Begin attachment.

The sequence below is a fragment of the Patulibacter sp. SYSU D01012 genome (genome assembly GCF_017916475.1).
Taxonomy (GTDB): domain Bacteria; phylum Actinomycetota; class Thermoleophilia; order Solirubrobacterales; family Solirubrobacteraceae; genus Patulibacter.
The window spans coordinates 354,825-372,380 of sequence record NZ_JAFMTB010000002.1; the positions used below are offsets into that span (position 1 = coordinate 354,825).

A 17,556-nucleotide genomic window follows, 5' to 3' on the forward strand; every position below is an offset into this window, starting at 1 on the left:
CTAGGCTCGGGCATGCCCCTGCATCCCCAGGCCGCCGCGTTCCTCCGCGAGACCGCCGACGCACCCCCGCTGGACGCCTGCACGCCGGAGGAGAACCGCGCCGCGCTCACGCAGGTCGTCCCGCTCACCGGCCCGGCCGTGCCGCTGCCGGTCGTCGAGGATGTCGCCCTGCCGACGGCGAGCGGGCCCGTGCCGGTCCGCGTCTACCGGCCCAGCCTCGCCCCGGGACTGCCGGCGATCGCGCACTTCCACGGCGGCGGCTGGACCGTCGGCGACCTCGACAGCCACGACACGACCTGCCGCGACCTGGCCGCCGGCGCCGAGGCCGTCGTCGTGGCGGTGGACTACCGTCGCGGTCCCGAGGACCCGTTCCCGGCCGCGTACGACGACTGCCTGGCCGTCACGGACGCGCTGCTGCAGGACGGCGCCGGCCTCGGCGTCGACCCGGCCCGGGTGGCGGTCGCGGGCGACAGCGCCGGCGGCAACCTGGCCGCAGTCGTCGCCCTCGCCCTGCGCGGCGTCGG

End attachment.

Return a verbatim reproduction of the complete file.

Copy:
The sequence below is a fragment of the Patulibacter sp. SYSU D01012 genome (genome assembly GCF_017916475.1).
Taxonomy (GTDB): domain Bacteria; phylum Actinomycetota; class Thermoleophilia; order Solirubrobacterales; family Solirubrobacteraceae; genus Patulibacter.
The window spans coordinates 354,825-372,380 of sequence record NZ_JAFMTB010000002.1; the positions used below are offsets into that span (position 1 = coordinate 354,825).

A 17,556-nucleotide genomic window follows, 5' to 3' on the forward strand; every position below is an offset into this window, starting at 1 on the left:
CTAGGCTCGGGCATGCCCCTGCATCCCCAGGCCGCCGCGTTCCTCCGCGAGACCGCCGACGCACCCCCGCTGGACGCCTGCACGCCGGAGGAGAACCGCGCCGCGCTCACGCAGGTCGTCCCGCTCACCGGCCCGGCCGTGCCGCTGCCGGTCGTCGAGGATGTCGCCCTGCCGACGGCGAGCGGGCCCGTGCCGGTCCGCGTCTACCGGCCCAGCCTCGCCCCGGGACTGCCGGCGATCGCGCACTTCCACGGCGGCGGCTGGACCGTCGGCGACCTCGACAGCCACGACACGACCTGCCGCGACCTGGCCGCCGGCGCCGAGGCCGTCGTCGTGGCGGTGGACTACCGTCGCGGTCCCGAGGACCCGTTCCCGGCCGCGTACGACGACTGCCTGGCCGTCACGGACGCGCTGCTGCAGGACGGCGCCGGCCTCGGCGTCGACCCGGCCCGGGTGGCGGTCGCGGGCGACAGCGCCGGCGGCAACCTGGCCGCAGTCGTCGCCCTCGCCCTGCGCGGCGTCGG